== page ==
Attend Six Industry Events
The purpose of this exercise is to meet people in industry, on a social level, that are already doing the neat stuff you want to do in industry.
Aim to do three in second year and three more in third year. Keep going to the ones you like, however the exercise is to attend six different industry events, not the same event two to six times.
Use the Industry Events Blog
to get a feel for what other students found when they explored industry events.
Industry Events are...
Industry events are events targeted at industry people. At industry events, networking with the industry person sitting next to you is easy.
In contrast Student events are targeted at students. At Student events, trying to find an industry person is hard and the industry person up the front, is working, not relaxing.
Industry events offer several benefits:
- Interesting tech topics that you will not cover in your studies.
- Personal project support from industry people.
- Interesting conversations, both on the tech and exploring what working in industry is like.
- Easy way to increase your industry connections.
- Demonstrates you are pro-active in pursuit of your interests (great for interviews).
- Employers use Meetups as a recruiting tool.
Of course, they should also be interesting. Do not blame the program if you choose boring topics!
What events should I use for this?
In short, pick events where more than half the people present are likely to be from industry. Online events are extremely poor for networking, so do not count as far as the WE program is concerned.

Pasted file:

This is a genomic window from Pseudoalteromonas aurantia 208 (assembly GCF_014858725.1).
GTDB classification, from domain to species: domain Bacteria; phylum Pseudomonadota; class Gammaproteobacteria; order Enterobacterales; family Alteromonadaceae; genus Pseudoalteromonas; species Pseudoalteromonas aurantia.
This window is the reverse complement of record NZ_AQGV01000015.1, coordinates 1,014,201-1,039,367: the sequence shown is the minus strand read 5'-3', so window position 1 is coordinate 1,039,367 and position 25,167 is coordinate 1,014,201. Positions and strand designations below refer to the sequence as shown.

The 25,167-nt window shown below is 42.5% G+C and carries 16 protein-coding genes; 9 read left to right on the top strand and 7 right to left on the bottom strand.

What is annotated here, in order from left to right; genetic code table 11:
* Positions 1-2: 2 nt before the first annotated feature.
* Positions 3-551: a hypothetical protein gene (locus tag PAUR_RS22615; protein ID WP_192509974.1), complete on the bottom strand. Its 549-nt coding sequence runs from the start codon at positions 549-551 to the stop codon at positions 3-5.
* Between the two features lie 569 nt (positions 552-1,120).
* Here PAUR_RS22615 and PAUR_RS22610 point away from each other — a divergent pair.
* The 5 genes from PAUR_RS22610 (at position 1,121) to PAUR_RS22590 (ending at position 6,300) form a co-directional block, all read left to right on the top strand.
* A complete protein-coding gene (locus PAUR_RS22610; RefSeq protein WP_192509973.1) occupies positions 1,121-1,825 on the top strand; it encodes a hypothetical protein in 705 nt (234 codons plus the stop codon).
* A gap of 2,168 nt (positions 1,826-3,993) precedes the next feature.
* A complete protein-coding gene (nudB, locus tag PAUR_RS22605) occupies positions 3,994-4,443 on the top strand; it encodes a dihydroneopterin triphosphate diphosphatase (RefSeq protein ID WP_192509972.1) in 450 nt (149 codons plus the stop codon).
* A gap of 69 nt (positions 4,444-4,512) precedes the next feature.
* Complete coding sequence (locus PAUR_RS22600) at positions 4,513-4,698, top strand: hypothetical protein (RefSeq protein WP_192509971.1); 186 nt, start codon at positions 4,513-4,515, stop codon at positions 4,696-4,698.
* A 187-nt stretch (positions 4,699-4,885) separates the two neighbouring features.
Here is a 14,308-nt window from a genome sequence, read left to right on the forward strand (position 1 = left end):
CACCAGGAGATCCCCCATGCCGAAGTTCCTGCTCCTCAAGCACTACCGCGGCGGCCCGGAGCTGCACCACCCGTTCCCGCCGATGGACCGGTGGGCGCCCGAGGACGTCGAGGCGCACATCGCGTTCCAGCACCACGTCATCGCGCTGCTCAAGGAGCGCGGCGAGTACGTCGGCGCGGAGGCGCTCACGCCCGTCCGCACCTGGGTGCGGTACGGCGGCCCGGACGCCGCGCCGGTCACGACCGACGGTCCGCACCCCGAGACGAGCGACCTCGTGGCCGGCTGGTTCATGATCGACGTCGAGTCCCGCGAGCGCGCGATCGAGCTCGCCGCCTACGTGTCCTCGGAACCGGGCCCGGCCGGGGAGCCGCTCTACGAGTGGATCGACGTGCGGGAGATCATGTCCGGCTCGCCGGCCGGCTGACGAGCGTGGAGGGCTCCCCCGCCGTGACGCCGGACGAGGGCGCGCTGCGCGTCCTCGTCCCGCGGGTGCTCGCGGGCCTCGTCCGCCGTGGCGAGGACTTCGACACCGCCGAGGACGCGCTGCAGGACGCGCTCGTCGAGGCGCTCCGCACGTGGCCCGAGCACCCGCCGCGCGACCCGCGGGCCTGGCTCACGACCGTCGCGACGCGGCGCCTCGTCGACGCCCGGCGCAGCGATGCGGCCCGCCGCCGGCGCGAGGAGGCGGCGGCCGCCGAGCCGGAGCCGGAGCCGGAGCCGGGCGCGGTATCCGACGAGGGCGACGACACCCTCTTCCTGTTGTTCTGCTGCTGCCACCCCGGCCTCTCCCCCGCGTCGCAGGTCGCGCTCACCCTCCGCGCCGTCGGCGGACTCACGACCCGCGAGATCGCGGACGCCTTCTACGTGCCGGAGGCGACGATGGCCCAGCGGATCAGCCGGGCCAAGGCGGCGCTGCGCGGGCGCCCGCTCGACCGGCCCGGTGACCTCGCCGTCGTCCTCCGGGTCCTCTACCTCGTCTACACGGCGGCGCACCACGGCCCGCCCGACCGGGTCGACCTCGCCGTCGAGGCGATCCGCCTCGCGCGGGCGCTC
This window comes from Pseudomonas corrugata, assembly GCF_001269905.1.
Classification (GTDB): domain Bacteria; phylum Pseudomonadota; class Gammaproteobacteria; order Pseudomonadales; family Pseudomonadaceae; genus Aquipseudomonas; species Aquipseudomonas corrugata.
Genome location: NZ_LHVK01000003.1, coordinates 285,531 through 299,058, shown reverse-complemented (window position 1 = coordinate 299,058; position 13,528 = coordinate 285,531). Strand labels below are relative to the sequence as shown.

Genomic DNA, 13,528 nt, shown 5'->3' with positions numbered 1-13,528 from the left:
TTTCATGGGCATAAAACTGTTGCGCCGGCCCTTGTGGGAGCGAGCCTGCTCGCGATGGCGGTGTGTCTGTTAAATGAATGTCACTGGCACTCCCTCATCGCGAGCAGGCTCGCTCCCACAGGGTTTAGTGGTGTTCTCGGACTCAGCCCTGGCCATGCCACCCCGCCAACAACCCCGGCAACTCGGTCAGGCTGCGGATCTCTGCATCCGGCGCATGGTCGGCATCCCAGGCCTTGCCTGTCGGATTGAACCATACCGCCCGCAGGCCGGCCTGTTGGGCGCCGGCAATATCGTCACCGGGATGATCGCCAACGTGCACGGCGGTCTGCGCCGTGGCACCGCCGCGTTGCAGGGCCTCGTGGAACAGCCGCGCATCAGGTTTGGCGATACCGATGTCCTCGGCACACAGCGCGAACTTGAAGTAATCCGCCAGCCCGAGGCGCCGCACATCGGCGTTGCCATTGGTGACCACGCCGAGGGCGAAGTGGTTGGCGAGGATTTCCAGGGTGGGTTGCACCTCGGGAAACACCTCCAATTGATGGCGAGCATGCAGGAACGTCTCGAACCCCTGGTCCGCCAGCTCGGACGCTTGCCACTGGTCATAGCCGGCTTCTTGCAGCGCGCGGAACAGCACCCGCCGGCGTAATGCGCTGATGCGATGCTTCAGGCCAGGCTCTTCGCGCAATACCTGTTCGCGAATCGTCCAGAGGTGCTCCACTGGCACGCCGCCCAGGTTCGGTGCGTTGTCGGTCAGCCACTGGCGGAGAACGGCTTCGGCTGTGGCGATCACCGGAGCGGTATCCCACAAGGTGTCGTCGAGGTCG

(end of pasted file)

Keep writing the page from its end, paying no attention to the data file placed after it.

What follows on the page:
A rich source of events is Meetup.com
. Currently they list 180+ groups in Wellington on Tech topics.
- Select the Search field on https://www.meetup.com/find/groups/,
- then select (do not type!) Tech from the drop down.
You will find topics as diverse as your favourite language or framework, to IoT, js, css, React, robotics, blockchain, AWS, UX, game developers, Docker, OWASP, Agile - and many more.
You can and of course should keep returning to groups you like, but only one attendance counts for your reflective report.
Tech MeetUps as an employment strategy
This is not as straight forward as turning up to a tech MeetUp with a CV. Everyone else will be there to talk to interesting people about their favourite tech topic. You will definitely stand out if you turn up, vaguely claim that you are interested and leave after handing your CV or business card around.
When tech MeetUps are used as a recruitment strategy, employers are looking to identify people that are engaged, enthusiastic and doing stuff. Turning up once, does not typically cut it. What does work is turning up regularly, learning, putting it into practice and talking about your wins and frustrations with others
There is effort required to do this, but if you find the right topic and crowd it won't feel like it.
Follow your interests, stay for a while if it remains interesting, otherwise move on and follow your next interest. Think of MeetUps as part of your journey in tech, rather than a destination merely to tick an academic box.
There are two options, either a report detailing up to three events (~300 words each) or you can contribute to the Industry Events blog after each event.
The format in both cases should be the same.
- Some context for the event
- Discussion around your networking (this is the important bit)
Note that it is ok to be nervous and not all attempts at networking will work, but you will get better with practice. This is not about Networking 'success'. It is about having a go and practising your networking in safe environments where everyone there is interested in the same stuff as you are.
For the report(s)/blog(s):
- Do not duplicate events. For example, only one 'Meetup' with a specific Ruby on Rails group
- Face-to-face events only, online events are poor for networking
- Only one industry 'Meet and Greet' event (typically the October Summer of Tech event)
- CV and Interview workshops are not industry events.
Reflective Report Templates